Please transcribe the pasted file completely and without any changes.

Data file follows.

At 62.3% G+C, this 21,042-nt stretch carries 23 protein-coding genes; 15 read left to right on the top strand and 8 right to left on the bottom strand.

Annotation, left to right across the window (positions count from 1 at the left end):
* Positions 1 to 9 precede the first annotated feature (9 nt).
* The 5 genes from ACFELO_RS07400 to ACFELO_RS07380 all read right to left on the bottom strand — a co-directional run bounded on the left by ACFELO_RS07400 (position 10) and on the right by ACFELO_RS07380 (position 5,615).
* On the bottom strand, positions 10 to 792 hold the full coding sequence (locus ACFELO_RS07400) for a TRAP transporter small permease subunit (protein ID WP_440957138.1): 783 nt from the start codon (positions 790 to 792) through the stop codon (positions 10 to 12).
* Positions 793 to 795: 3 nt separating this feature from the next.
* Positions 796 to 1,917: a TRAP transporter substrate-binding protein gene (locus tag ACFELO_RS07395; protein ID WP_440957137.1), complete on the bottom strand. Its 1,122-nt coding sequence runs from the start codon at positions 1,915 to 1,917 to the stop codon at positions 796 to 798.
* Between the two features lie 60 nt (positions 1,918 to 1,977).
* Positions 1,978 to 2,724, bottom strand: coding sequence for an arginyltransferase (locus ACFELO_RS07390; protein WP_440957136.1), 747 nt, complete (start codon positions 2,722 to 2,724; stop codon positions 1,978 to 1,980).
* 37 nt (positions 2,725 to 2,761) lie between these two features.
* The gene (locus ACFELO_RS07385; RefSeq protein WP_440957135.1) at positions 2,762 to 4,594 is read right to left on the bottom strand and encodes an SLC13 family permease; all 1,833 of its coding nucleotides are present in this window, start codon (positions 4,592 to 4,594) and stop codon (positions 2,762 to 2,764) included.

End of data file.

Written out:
At 62.3% G+C, this 21,042-nt stretch carries 23 protein-coding genes; 15 read left to right on the top strand and 8 right to left on the bottom strand.

Annotation, left to right across the window (positions count from 1 at the left end):
* Positions 1 to 9 precede the first annotated feature (9 nt).
* The 5 genes from ACFELO_RS07400 to ACFELO_RS07380 all read right to left on the bottom strand — a co-directional run bounded on the left by ACFELO_RS07400 (position 10) and on the right by ACFELO_RS07380 (position 5,615).
* On the bottom strand, positions 10 to 792 hold the full coding sequence (locus ACFELO_RS07400) for a TRAP transporter small permease subunit (protein ID WP_440957138.1): 783 nt from the start codon (positions 790 to 792) through the stop codon (positions 10 to 12).
* Positions 793 to 795: 3 nt separating this feature from the next.
* Positions 796 to 1,917: a TRAP transporter substrate-binding protein gene (locus tag ACFELO_RS07395; protein ID WP_440957137.1), complete on the bottom strand. Its 1,122-nt coding sequence runs from the start codon at positions 1,915 to 1,917 to the stop codon at positions 796 to 798.
* Between the two features lie 60 nt (positions 1,918 to 1,977).
* Positions 1,978 to 2,724, bottom strand: coding sequence for an arginyltransferase (locus ACFELO_RS07390; protein WP_440957136.1), 747 nt, complete (start codon positions 2,722 to 2,724; stop codon positions 1,978 to 1,980).
* 37 nt (positions 2,725 to 2,761) lie between these two features.
* The gene (locus ACFELO_RS07385; RefSeq protein WP_440957135.1) at positions 2,762 to 4,594 is read right to left on the bottom strand and encodes an SLC13 family permease; all 1,833 of its coding nucleotides are present in this window, start codon (positions 4,592 to 4,594) and stop codon (positions 2,762 to 2,764) included.